• You should stand by your friend. — You should believe in/trust/have faith in your friend. (NB: ‘have faith’ is a common collocation and ‘believe in’ is a phrasal verb!)

As I said, there are thousands of phrasal verbs and there is no point in trying to learn them all by heart. The best thing you can do is a) know that they exist b) know that we use them all the time and c) start trying to spot them in your texts and conversations.

Here is a fantastic resource that lists 200 common phrasal verbs in alphabetical order. You will recognise many of them.

That is it for this week. I hope you learnt something new. See you next Wednesday –  and remember, any questions or ideas, pop them in the comments, shoot me an email or tweet me.

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This week’s reading is a cute article on Denglish from the Economist 

And of course, catch up on the first two English Macht Spaß posts:

  1. English is Fun
  2. Welcome

17 Replies to “A Phrasal What?”

  1. Love this series Liv! Even I am learning something! Such as what all this grammar is called. I often help my son with his English homework for school but when I ask him what needs reviewing, I often don’t know the actual term. LOL!! Long time since school grammar and I was generally in another country at school for the crucial grammar years. Learning by doing has been my motto, but I also believe in life-long learning.

    1. I have to say, I didn’t REALLY start learning English grammar until I started teaching it. We just don’t learn it at school beyond ‘this is an adjective, this is a noun.’ The rest of it just comes from learning by doing, so you’ve got to hope your parents are passing on the right stuff, haha. And I am thrilled you are learning something! x

      1. I soooo agree with “I started learning when I started teaching” Teaching requires you to answer the question “Why” to everything that you know is correct and sometimes there are no answers (read logic).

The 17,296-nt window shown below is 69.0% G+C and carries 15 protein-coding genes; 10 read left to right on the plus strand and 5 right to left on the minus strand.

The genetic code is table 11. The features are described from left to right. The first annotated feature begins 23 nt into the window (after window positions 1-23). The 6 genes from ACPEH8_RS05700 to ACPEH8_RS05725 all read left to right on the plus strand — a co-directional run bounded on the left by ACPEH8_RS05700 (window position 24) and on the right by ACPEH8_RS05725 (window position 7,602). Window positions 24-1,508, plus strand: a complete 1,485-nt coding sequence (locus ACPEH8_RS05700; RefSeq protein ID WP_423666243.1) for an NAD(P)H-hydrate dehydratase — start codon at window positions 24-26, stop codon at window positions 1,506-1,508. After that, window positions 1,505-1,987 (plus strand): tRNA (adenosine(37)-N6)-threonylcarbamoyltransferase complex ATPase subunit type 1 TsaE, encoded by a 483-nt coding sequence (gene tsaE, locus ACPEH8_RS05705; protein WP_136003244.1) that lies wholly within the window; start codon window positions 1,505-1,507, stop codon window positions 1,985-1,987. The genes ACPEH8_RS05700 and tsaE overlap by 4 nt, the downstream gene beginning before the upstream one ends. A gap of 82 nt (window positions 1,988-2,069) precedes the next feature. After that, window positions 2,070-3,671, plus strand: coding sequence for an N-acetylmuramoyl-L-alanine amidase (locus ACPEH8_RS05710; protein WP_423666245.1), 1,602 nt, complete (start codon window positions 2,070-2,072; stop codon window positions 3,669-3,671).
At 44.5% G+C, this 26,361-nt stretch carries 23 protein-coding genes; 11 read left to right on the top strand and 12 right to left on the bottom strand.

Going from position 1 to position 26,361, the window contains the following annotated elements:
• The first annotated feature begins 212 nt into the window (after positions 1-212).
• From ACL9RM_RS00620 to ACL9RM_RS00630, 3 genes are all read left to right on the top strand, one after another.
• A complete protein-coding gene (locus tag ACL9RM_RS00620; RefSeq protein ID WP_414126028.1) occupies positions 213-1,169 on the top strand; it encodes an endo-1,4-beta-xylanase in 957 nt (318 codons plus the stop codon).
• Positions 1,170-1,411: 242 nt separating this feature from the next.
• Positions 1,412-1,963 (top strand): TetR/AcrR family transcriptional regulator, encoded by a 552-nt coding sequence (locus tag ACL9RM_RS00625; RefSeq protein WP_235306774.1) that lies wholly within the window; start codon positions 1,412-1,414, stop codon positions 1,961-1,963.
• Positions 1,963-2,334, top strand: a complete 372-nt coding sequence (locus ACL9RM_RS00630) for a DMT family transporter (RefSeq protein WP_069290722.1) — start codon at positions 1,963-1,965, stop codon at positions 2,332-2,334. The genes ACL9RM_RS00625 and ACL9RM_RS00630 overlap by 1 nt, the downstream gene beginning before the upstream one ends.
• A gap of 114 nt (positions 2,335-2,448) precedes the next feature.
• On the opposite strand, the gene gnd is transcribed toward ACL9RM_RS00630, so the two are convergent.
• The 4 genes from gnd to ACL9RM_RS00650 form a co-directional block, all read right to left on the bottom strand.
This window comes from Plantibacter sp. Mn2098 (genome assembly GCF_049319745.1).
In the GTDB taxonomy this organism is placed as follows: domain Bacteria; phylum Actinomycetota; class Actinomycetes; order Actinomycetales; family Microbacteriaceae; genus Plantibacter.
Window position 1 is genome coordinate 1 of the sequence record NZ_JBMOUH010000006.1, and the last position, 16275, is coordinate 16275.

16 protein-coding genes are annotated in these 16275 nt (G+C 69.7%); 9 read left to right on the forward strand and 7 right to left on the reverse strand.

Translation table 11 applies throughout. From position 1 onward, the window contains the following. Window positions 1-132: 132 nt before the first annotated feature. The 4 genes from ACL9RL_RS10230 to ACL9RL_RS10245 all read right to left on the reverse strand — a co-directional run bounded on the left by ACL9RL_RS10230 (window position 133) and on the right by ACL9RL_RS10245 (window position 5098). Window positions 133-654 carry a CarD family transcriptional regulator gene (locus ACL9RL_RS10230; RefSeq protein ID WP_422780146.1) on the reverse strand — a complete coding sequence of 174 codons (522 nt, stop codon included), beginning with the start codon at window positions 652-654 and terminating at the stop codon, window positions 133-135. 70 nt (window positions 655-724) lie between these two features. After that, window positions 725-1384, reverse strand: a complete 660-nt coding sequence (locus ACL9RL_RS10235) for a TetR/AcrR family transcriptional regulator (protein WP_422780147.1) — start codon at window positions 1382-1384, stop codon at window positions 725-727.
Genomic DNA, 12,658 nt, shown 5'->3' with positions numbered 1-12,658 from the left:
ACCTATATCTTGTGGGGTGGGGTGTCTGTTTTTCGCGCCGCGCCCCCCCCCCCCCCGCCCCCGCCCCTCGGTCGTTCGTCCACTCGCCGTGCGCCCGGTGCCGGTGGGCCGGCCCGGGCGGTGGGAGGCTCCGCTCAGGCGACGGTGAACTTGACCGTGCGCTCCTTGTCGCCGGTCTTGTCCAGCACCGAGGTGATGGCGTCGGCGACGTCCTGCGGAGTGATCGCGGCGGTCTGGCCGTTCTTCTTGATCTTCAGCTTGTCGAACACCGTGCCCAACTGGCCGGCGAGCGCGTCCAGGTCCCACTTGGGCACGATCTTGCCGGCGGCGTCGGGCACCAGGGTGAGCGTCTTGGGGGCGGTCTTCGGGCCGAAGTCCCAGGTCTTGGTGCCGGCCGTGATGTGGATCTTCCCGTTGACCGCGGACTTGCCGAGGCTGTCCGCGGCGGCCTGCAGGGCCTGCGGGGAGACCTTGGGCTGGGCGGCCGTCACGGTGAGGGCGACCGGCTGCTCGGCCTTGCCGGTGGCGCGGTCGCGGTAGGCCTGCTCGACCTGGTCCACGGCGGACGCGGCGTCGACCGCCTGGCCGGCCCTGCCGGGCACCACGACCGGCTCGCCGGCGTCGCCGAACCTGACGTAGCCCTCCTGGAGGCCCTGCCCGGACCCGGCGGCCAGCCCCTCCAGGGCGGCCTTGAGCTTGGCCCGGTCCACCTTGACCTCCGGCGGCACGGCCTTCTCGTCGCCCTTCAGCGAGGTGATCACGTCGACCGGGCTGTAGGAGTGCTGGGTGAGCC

Teaching is that much fun because you get to do all the “suchen und finden” to find out Why?….
        BTW. here a link to many mistakes Germans make in English….hilarious
        http://sktranslations.com/becoming-piece-cake-common-english-mistakes-german-speakers

        1. I still can’t get away from this fascinating ‘phrasal verbs’ thing 🙂

          I have a question referring to your last sentence in this lesson.
          You used ‘catch up (on)’ , but there’s also ‘catch up with’ and I found ‘caught up for’ somewhere.
          Does this mean phrasal verbs can have more than one preposition and the second makes the difference in meaning? Or is the last prep. a “real/normal/stand-alone” preposition?

          1. ”Does this mean phrasal verbs can have more than one preposition and the second makes the difference in meaning?”

            In this case the phrasal verb is ‘catch up’ and it is an intransitive phrasal verb, which means it cannot take a direct object. Check out:

            http://owl.english.purdue.edu/owl/resource/630/4/
            http://www.grammarly.com/handbook/mechanics/phrasal-verb-and-idioms/5/intransitive-phrasal-verbs/

            With ‘catch up’, its meaning changes depending on the preposition that follows. To catch up with a person, is to see them for a coffee or something, after a period of not seeing them, and learn about their recent news. And to catch up on something, is to be behind others and then to do something that means you reach the same level as people around you.

    1. Paul, that’s fantastic! Whereabouts? Good luck with it all and any questions, absolutely send them my way.

        1. Brilliant. Would have loved to have taught in Asia, but life thus far has had other plans and I’ve been waylaid in Europe. One day, one day. Have fun and enjoy it all!